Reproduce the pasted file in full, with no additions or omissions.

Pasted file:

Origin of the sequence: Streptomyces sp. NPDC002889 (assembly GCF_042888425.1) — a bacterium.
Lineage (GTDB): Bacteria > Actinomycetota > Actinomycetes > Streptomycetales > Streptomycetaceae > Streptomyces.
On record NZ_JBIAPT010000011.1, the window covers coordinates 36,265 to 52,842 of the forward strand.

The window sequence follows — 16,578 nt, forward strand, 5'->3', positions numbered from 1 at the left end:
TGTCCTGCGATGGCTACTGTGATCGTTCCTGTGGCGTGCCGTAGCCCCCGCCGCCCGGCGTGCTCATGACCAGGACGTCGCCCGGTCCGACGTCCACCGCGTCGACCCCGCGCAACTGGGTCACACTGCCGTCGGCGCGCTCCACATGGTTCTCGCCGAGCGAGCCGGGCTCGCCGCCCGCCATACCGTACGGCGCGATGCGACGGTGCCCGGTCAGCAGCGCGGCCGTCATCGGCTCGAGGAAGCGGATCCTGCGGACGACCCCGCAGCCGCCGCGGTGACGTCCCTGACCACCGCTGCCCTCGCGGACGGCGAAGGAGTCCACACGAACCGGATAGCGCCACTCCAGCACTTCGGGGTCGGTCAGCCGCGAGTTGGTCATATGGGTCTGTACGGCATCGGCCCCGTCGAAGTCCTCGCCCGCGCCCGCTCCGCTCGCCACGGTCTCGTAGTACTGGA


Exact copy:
Origin of the sequence: Streptomyces sp. NPDC002889 (assembly GCF_042888425.1) — a bacterium.
Lineage (GTDB): Bacteria > Actinomycetota > Actinomycetes > Streptomycetales > Streptomycetaceae > Streptomyces.
On record NZ_JBIAPT010000011.1, the window covers coordinates 36,265 to 52,842 of the forward strand.

The window sequence follows — 16,578 nt, forward strand, 5'->3', positions numbered from 1 at the left end:
TGTCCTGCGATGGCTACTGTGATCGTTCCTGTGGCGTGCCGTAGCCCCCGCCGCCCGGCGTGCTCATGACCAGGACGTCGCCCGGTCCGACGTCCACCGCGTCGACCCCGCGCAACTGGGTCACACTGCCGTCGGCGCGCTCCACATGGTTCTCGCCGAGCGAGCCGGGCTCGCCGCCCGCCATACCGTACGGCGCGATGCGACGGTGCCCGGTCAGCAGCGCGGCCGTCATCGGCTCGAGGAAGCGGATCCTGCGGACGACCCCGCAGCCGCCGCGGTGACGTCCCTGACCACCGCTGCCCTCGCGGACGGCGAAGGAGTCCACACGAACCGGATAGCGCCACTCCAGCACTTCGGGGTCGGTCAGCCGCGAGTTGGTCATATGGGTCTGTACGGCATCGGCCCCGTCGAAGTCCTCGCCCGCGCCCGCTCCGCTCGCCACGGTCTCGTAGTACTGGA